Mr. Trump dismisses the labels used by those like Mr. Weld, a longtime Republican now mounting a quixotic campaign for vice president as a Libertarian. “I don’t talk about his alcoholism,” Mr. Trump said through a spokeswoman, “so why would he talk about my foolishly perceived fascism? There is nobody less of a fascist than Donald Trump.” (Mr. Weld, who in the 1990s reportedly appeared in public a few times having had too much to drink, declined to respond: “I’ll let that ride.”)
Americans are used to the idea that other countries may be vulnerable to such movements, but while figures like Father Charles Coughlin, the demagogic radio broadcaster, enjoyed wide followings in the 1930s, neither major party has ever nominated anyone quite like Mr. Trump.
“This could be one of those moments that’s quite dangerous and we’ll look back and wonder why we treated it as ho-hum at a time when we could have stopped it,” said Robert Kagan, a scholar at the Brookings Institution known for hawkish internationalism.
Mr. Kagan sounded the alarm this month with a Washington Post op-ed article, “This Is How Fascism Comes to America,” that gained wide attention. “I’ve gotten a lot of positive feedback from conservative Republicans,” he said. “There are a lot of people who agree with this.”
Fascist comparisons are not new in American politics. A Google search of “Barack Obama and Nazi” or “George W. Bush and Nazi” produces many images of the last two presidents as swastika-waving fascists. But with Mr. Trump, such comparisons have gone beyond the fringe and entered mainstream conversation bothin the United States and abroad.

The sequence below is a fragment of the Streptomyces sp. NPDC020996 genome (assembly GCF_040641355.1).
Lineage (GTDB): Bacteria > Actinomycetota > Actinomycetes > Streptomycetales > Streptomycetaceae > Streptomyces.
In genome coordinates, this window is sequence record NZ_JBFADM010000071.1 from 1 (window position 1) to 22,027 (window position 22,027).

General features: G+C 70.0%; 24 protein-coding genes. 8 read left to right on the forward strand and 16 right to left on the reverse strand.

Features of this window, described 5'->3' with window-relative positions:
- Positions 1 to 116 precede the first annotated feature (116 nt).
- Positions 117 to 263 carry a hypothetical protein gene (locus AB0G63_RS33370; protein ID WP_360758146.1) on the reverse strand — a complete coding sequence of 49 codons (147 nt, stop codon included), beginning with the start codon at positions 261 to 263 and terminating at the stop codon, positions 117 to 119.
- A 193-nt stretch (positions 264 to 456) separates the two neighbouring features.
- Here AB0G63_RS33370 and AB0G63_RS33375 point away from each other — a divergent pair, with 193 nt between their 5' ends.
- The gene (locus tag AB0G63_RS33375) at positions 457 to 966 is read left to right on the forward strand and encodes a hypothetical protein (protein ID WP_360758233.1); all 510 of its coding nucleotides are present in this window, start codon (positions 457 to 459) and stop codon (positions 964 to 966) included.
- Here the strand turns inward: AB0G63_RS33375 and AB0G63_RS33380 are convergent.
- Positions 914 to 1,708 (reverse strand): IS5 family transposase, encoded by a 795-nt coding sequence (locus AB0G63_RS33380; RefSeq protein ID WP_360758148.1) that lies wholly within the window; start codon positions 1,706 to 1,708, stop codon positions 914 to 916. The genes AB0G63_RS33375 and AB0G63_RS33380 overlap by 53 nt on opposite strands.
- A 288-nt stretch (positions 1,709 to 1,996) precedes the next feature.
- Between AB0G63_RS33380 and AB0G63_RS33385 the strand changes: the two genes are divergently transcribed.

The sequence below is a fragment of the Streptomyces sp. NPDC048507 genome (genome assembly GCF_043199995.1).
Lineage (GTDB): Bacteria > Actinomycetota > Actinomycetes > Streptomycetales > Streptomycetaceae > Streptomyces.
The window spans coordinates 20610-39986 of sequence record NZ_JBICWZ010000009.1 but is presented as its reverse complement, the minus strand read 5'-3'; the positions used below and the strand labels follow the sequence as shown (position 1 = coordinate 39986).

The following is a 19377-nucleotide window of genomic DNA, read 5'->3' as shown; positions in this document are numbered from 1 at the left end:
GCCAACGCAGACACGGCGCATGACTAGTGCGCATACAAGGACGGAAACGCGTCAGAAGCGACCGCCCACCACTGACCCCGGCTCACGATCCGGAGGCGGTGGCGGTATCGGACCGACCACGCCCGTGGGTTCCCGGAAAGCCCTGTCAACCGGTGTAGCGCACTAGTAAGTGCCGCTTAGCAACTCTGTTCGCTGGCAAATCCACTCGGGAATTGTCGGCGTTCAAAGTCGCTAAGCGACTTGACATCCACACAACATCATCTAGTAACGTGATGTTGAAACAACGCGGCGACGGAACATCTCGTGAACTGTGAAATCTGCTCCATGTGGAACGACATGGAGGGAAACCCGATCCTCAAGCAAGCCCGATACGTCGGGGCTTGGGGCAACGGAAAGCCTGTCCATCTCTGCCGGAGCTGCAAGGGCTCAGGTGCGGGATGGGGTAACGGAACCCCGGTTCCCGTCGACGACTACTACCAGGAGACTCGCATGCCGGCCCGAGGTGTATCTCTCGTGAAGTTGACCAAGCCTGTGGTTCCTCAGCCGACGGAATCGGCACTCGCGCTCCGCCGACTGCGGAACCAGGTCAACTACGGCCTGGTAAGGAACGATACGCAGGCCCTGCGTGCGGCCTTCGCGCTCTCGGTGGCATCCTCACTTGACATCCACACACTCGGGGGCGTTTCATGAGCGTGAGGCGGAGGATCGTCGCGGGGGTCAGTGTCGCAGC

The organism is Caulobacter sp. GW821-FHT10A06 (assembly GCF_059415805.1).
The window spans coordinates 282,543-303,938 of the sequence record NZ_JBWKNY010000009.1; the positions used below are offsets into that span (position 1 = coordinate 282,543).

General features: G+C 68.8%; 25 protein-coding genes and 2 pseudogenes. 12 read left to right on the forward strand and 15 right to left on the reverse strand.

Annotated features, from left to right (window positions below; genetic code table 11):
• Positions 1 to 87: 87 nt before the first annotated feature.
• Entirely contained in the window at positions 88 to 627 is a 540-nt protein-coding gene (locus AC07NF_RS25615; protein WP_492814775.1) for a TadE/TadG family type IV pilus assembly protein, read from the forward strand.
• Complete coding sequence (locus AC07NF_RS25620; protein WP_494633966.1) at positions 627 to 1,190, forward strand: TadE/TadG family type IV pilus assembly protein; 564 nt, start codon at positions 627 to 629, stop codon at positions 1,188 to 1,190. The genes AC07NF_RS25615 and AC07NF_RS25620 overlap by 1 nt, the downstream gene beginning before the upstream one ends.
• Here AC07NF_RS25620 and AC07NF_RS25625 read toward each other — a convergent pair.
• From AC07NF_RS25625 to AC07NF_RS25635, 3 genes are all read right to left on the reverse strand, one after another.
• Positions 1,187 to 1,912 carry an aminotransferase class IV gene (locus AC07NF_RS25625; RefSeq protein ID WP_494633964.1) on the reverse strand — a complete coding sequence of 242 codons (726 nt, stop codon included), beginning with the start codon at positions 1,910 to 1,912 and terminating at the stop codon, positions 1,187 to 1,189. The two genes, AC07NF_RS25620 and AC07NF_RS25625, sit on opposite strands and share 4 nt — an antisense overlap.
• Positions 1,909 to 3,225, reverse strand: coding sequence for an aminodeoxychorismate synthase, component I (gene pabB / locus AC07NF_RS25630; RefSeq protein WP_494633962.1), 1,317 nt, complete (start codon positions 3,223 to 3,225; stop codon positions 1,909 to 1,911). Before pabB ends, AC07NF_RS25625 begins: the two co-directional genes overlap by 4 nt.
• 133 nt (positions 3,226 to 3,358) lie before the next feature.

Asked by Chuck Todd on the NBC program “Meet the Press” about the retweet, Mr. Trump brushed off the quote’s origin. “I know who said it,” he said. “But what difference does it make whether it’s Mussolini or somebody else?”
“Do you want to be associated with a fascist?” Mr. Todd asked.
“No,” Mr. Trump answered, “I want to be associated with interesting quotes.” He added: “And certainly, hey, it got your attention, didn’t it?”
Mr. Trump’s allies dismiss the criticism as politically motivated and historically suspect. The former House speaker Newt Gingrich, who has said he would consider being Mr. Trump’s running mate, said in an interview that he was “deeply offended” by what he called “utterly ignorant” comparisons.
“Trump does not have a political structure in the sense that the fascists did,” said Mr. Gingrich, a onetime college professor who earned his doctorate in modern European history. “He doesn’t have the sort of ideology that they did. He has nobody who resembles the brownshirts. This is all just garbage.”
Beyond Hitler and Mussolini, fascism can be hard to define. Since World War II, only fringe figures have overtly identified themselves that way. In modern political discourse, the word is used as an epithet. And even Hitler and Mussolini were elastic in their political philosophies as they came to power; Mussolini started out as a leftist.